You never forget your first National Geographic moment.

You never forget your first National Geographic moment. Mine was in 2007… Rwanda. I was interning for Food for the Hungry (FH) as student photojournalist. A kid with a camera and sense of adventure – I knew nothing about poverty, FH or Africa. And there I was, in the middle of a war torn country, hearing stories of genocide and reconciliation daily.

Hot, sweaty skin attracting red dirt… a spray tan without the salon. Tiny 12-seater vans packed with 15 or more people – public transportation at its best. Every trip into town was an adventure full of memorable characters.

Driving down washed-out roads, an FH staff member, a translator, and myself bumped against the walls of the truck, each other, and occasionally the windows. After two hours, we arrived at a school in a community where FH had partnered with the government to help fund some of the buildings and provide some school supplies.
As we arrived, I saw a large group of blue uniformed children sitting beneath a tree. The sort of tree you think only exists in movies like the movie, Lion King. Perfectly posed, the children sat waiting. The translator informed me that the children were on holiday from school but had returned once they heard FH staff were coming to visit. After meeting with various officials and teachers, we finally got back to the children. Then… National Geographic… in polka dot skirts the girls began to dance to the beats of water bottle drums.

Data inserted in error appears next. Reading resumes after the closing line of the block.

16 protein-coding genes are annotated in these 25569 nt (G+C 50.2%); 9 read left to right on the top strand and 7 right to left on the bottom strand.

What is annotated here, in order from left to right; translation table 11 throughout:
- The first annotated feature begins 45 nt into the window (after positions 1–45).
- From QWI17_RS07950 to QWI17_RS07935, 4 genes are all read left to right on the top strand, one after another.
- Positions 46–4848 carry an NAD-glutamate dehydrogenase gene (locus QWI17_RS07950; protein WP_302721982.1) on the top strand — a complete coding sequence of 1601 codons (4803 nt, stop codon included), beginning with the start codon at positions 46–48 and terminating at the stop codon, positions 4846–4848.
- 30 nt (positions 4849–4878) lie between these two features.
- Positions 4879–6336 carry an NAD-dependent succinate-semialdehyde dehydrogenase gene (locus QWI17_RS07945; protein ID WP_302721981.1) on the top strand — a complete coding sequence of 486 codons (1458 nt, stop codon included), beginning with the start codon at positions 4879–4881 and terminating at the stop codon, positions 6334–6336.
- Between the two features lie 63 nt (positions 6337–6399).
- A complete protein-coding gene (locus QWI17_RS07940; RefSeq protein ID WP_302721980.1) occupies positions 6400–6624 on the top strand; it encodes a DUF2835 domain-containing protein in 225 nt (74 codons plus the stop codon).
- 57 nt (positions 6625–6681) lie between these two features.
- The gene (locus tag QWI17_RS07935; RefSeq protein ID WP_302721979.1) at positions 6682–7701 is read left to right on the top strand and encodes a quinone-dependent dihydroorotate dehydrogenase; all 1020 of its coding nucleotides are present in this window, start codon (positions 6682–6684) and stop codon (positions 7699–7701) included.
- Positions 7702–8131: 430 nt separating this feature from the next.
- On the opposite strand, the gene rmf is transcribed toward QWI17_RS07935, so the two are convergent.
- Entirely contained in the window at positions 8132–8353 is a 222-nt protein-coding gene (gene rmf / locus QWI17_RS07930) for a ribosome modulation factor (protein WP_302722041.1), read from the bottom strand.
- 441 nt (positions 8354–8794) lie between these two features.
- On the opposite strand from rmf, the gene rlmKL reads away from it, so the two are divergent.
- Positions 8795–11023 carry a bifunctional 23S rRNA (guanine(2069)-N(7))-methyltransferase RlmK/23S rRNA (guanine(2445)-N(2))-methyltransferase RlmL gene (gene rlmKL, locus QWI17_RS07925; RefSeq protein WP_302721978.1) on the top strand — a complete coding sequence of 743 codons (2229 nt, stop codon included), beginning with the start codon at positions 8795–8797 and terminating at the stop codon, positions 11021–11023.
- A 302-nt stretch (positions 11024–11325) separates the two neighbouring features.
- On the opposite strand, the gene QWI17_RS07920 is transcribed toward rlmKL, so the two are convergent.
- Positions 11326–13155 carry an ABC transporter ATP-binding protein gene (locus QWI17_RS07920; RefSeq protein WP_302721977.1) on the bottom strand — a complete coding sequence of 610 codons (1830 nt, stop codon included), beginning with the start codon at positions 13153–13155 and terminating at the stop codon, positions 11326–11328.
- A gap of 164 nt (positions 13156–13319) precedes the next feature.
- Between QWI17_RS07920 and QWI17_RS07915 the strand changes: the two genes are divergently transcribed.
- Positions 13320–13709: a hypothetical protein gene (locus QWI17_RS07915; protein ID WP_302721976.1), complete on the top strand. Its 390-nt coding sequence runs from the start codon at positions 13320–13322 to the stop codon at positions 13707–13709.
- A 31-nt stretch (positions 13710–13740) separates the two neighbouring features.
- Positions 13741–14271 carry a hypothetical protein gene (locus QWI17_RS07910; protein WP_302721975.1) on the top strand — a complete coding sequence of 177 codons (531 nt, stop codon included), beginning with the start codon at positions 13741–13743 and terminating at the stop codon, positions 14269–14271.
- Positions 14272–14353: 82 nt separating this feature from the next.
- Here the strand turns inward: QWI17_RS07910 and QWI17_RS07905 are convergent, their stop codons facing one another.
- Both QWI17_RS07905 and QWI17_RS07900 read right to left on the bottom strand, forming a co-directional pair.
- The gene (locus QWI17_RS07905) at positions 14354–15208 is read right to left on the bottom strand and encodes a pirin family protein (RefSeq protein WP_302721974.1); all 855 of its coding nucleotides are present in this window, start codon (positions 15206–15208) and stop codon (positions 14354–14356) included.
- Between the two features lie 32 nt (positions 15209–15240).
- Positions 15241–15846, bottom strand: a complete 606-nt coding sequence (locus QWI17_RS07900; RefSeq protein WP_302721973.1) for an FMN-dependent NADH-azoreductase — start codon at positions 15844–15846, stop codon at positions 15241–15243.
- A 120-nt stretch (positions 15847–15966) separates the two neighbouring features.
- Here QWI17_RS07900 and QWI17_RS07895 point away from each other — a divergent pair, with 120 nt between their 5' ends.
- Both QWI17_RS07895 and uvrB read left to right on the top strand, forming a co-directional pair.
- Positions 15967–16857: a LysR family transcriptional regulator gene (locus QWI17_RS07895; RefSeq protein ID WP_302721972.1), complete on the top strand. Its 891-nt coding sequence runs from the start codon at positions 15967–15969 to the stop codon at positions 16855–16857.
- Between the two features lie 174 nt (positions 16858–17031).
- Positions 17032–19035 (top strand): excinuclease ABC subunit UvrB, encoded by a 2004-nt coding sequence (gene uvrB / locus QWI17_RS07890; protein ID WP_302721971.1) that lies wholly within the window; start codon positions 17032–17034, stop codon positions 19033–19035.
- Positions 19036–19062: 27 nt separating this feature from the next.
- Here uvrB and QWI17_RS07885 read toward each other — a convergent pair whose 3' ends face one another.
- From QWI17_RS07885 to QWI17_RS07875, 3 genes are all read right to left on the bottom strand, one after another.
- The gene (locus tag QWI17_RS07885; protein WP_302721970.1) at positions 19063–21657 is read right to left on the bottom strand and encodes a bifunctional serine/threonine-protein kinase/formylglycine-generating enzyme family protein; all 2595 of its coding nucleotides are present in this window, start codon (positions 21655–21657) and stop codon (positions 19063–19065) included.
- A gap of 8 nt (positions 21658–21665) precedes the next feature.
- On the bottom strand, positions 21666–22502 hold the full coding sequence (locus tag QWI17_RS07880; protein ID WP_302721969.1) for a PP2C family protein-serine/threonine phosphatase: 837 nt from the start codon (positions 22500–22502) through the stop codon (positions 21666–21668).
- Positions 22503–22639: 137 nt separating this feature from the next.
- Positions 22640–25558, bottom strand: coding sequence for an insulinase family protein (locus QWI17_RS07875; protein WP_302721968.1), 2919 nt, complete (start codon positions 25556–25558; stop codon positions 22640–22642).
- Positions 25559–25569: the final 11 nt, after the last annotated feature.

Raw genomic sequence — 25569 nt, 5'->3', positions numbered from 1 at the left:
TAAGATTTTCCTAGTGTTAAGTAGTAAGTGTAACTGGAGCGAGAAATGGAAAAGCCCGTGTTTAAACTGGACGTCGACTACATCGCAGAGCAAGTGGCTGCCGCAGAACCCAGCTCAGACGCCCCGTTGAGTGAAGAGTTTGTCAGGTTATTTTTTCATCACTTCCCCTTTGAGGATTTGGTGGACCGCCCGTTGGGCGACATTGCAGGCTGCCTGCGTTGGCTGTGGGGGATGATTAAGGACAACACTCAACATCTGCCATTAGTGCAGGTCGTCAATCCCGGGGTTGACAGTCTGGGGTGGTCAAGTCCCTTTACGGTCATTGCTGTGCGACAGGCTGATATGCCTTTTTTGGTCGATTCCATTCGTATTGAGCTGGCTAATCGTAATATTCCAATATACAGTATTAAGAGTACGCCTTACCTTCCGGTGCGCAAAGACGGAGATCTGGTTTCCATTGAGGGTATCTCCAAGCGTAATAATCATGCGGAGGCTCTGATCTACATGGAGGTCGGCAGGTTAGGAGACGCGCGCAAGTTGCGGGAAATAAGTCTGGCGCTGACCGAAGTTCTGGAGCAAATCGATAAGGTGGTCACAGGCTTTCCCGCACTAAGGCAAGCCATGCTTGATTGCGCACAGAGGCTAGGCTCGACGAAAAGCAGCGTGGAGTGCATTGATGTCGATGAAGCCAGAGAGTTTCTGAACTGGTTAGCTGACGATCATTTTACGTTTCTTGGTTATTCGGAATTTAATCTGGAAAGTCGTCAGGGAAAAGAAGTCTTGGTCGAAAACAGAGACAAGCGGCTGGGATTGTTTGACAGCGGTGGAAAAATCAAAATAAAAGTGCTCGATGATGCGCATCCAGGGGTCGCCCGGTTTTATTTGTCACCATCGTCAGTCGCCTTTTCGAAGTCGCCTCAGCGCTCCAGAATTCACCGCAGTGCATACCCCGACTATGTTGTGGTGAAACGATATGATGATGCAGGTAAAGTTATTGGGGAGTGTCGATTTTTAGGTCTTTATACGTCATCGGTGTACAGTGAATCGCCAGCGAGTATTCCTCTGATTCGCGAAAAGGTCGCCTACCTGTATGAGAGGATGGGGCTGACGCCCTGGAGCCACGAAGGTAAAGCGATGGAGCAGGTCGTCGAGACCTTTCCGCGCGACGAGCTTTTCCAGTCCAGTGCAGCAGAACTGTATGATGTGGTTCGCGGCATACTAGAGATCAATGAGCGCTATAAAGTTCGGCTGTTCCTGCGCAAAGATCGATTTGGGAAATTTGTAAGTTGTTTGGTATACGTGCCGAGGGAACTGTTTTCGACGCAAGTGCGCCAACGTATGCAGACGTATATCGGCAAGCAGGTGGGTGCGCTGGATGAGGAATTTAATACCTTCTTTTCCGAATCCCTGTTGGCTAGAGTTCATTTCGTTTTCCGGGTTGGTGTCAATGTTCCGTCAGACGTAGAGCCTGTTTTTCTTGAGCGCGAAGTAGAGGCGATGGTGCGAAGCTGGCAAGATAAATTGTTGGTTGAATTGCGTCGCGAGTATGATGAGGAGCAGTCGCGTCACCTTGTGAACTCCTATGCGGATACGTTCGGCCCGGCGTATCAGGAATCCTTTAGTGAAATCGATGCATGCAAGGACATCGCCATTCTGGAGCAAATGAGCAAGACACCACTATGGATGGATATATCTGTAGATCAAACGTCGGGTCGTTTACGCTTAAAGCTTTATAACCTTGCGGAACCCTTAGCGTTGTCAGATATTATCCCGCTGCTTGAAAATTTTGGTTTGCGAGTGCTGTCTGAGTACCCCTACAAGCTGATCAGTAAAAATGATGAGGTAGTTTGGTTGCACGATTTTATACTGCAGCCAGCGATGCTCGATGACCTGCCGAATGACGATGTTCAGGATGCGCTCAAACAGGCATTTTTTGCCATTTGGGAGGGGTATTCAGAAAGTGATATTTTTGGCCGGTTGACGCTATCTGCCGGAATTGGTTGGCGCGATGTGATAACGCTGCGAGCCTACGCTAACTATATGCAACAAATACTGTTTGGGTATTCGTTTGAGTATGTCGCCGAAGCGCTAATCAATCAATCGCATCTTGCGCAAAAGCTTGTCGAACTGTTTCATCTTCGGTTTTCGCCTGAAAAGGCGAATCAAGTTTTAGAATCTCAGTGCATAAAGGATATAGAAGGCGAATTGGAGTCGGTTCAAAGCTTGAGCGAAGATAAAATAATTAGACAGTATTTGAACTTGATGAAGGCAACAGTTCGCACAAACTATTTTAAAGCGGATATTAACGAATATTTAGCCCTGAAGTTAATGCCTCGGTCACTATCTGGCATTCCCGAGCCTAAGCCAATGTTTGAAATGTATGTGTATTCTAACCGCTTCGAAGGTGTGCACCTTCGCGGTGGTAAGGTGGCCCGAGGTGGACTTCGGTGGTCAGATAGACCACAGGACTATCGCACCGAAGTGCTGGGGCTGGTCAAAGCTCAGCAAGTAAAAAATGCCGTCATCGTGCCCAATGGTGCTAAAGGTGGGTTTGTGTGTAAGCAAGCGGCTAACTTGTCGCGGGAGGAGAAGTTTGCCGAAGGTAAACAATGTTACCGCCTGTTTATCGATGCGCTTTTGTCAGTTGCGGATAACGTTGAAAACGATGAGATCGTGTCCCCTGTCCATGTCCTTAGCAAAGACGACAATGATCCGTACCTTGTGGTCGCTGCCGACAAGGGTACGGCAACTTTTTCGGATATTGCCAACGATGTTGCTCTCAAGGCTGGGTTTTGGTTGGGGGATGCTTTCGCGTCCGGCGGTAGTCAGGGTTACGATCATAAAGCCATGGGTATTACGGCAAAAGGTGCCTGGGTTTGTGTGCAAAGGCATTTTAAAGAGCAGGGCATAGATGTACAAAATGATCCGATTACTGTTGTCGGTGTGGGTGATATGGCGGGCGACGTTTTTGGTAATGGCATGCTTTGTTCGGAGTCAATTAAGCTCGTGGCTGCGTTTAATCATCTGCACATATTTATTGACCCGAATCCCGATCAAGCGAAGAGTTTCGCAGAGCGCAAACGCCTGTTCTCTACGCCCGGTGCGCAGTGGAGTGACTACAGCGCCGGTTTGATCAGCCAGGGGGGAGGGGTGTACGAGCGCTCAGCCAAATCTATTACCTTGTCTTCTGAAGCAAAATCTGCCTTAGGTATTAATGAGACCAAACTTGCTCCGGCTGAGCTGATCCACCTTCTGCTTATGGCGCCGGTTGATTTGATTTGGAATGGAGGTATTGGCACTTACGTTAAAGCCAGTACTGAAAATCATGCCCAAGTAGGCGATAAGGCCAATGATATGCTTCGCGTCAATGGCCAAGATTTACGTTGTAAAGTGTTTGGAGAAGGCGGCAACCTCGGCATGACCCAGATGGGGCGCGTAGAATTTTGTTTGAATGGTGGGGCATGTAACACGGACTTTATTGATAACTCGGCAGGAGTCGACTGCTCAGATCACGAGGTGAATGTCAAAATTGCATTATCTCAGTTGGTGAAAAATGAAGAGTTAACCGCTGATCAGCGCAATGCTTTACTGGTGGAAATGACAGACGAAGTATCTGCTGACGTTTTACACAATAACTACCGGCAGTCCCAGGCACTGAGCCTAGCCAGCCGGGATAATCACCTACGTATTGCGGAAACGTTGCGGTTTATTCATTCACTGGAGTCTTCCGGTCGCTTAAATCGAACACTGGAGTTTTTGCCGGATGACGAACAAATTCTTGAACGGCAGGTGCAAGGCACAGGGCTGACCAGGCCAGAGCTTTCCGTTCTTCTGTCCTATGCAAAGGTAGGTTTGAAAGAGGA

That was not the last, “Thank you, FH,” dance I saw in my three months in east Africa with FH, but it was certainly the most impressionable. I remember wondering what it was that FH was doing to make such an impression on these children and their communities. Thinking back to my own grade school days… there are few visitors that would have inspired me to return to school on a day off.

What’s your National Geographic moment? 

Related posts:

  1. Two Stories of National Pride
  2. The moment I learned I’m just a big wimp
  3. Village Savings Groups Save Lives
  4. Hurricane season in Haiti – but don’t forget long-term community development
  5. A kitchen garden enables children to attend school

About Charith Norvelle

I’m the girl that laughs at the “writers” who sit behind their Macs at a pretentious coffee shop trying to find inspiration... and then I laugh harder because I’m one of them. A coffee obsessed photographer, in love with God, people, and travel... but where I’m from, thats not original at all. Planted in Portland, Oregon growing in Phoenix, Arizona. I joined Food for the Hungry in 2008 because I love people. Photographing them, learning and sharing their stories and helping you to touch, taste, and smell their world... don’t worry... the smell's not that bad.

, , ,